According to a new poll by the Pew Research Center, the vast majority of Americans still consider home ownership to be the best long-term investment. Although the 81 percent of the 2,142 adults surveyed agreed, the confidence level was weaker than compared to a similar survey question from twenty years ago.
In 1991, 49 percent of adults "strongly agree" that homeownership was the best long-term investment, and 35 percent "somewhat agree", making up a total of 81 percent agreeing. In the new survey, the percentage that "strongly agree "dropped to 37 percent, with a larger percentage in the "somewhat agree" category at 44 percent.
About one-half of the respondents are current homeowners. Of those, 47 percent believe their home is worth less than before the recession began in July of 2006. Only 17 percent indicated a belief that there home has increased in value, and 31 percent feel the value has remained the same.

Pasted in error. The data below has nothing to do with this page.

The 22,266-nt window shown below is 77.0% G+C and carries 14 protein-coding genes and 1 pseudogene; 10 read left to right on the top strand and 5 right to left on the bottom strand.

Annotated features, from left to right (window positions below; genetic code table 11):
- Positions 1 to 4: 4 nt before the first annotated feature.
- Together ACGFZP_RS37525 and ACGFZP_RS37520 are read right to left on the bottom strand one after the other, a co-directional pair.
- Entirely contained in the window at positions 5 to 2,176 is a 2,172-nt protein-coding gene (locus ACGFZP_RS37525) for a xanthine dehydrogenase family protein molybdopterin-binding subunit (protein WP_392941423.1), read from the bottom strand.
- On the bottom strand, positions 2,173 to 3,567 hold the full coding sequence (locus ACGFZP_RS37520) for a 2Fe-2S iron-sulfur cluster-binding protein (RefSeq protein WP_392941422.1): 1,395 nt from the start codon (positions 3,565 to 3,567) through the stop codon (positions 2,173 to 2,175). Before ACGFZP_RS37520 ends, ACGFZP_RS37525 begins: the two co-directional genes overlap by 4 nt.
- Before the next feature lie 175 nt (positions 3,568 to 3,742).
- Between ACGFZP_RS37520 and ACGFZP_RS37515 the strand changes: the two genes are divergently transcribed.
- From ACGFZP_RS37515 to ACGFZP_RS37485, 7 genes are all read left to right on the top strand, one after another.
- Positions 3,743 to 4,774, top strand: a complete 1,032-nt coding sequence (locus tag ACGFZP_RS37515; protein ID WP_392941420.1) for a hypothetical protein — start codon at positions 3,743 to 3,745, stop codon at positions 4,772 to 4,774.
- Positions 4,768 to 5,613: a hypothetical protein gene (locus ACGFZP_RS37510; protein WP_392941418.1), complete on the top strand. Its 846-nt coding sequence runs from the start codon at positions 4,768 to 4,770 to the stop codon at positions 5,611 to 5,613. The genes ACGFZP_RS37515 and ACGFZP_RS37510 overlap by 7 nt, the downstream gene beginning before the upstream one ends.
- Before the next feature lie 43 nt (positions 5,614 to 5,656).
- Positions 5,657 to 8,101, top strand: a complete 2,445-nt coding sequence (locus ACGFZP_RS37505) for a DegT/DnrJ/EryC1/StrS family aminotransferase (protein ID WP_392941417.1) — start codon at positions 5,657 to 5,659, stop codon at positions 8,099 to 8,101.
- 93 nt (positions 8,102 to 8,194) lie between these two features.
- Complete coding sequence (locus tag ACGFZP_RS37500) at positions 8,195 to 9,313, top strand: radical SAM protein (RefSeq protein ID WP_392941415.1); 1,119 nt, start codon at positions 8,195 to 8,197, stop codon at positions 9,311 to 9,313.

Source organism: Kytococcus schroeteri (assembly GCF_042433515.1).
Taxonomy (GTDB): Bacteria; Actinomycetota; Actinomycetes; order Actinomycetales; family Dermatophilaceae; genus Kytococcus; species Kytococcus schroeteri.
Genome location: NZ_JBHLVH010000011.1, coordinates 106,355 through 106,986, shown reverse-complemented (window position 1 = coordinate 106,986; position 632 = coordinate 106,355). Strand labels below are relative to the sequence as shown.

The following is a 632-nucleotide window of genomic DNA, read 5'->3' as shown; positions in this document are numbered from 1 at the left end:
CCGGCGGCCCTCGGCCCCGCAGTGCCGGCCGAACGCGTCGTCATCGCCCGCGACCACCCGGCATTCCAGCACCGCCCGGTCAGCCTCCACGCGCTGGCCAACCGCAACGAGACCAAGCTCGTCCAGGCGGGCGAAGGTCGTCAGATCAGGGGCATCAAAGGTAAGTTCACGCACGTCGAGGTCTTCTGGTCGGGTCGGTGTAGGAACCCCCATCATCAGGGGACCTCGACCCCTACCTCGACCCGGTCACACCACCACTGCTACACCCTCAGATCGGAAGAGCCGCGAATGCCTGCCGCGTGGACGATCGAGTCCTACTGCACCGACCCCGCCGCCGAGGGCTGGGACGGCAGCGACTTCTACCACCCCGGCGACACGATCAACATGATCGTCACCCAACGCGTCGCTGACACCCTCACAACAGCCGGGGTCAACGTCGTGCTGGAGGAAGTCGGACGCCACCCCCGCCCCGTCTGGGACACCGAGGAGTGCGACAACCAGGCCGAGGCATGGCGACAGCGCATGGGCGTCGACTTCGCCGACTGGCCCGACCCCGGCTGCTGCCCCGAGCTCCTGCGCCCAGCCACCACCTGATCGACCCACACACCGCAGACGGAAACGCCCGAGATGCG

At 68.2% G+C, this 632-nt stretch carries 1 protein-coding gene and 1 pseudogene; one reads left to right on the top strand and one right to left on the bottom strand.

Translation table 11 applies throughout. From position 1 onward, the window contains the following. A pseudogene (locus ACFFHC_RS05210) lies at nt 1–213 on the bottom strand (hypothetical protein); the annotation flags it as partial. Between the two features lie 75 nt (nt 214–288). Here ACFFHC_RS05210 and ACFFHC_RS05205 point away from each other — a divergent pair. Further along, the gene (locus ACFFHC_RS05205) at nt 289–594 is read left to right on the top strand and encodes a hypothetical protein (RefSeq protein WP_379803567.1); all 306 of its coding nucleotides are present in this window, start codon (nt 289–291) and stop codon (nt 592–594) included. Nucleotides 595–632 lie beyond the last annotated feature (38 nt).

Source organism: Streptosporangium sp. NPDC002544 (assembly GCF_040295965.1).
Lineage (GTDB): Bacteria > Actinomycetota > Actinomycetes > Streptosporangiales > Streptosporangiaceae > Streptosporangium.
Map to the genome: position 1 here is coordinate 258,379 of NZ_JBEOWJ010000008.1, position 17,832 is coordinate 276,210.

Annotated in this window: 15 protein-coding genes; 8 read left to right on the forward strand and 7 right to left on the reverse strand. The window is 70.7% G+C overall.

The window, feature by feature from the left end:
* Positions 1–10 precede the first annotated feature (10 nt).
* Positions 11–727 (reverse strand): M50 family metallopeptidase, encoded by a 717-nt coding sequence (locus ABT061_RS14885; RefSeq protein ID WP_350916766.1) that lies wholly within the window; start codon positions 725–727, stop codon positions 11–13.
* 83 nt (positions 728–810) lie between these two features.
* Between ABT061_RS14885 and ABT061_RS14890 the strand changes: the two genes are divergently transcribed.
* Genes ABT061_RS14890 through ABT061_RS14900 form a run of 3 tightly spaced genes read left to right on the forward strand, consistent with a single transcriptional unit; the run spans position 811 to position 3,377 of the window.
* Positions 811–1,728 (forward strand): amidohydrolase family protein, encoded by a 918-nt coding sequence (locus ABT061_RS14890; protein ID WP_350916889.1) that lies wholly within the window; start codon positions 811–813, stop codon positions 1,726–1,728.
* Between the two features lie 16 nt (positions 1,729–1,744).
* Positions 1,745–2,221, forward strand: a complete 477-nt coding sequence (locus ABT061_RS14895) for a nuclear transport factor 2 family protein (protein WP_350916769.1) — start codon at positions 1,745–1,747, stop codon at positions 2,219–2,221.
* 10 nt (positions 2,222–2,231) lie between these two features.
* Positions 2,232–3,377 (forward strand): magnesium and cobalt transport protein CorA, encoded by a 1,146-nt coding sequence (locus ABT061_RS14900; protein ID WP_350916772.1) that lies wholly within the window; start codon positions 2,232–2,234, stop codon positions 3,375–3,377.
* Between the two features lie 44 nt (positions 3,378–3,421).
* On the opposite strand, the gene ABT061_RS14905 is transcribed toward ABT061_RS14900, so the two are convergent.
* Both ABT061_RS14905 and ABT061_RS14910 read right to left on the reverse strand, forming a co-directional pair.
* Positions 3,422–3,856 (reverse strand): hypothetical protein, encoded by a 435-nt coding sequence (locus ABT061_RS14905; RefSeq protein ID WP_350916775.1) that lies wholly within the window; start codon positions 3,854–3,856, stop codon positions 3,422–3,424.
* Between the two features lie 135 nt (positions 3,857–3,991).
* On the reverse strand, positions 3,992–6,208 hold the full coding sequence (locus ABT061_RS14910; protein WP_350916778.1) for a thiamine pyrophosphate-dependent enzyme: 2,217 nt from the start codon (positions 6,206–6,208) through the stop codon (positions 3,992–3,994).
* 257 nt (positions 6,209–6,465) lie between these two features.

The respondents who felt their home has lost value also expressed concerns that it will take a long time for homes to recover the lost value. Only 6.5 percent think their home will recover value within two years. The largest percentage, 44 percent feel it will take 3 to 5 years, with 32 percent thinking it will be 6 to 10 years and 10 percent believing it will be longer than 10 years.
Even though confidence in the housing market has waned, current renters also expressed the importance of homeownership. A large majority, 81 percent, of renters stated that they intend to buy a home at some point.
In terms of long-term financial goals, being able to own a home was equally important to being able to live comfortably in retirement with 80 percent of respondents expressing both as very or extremely important.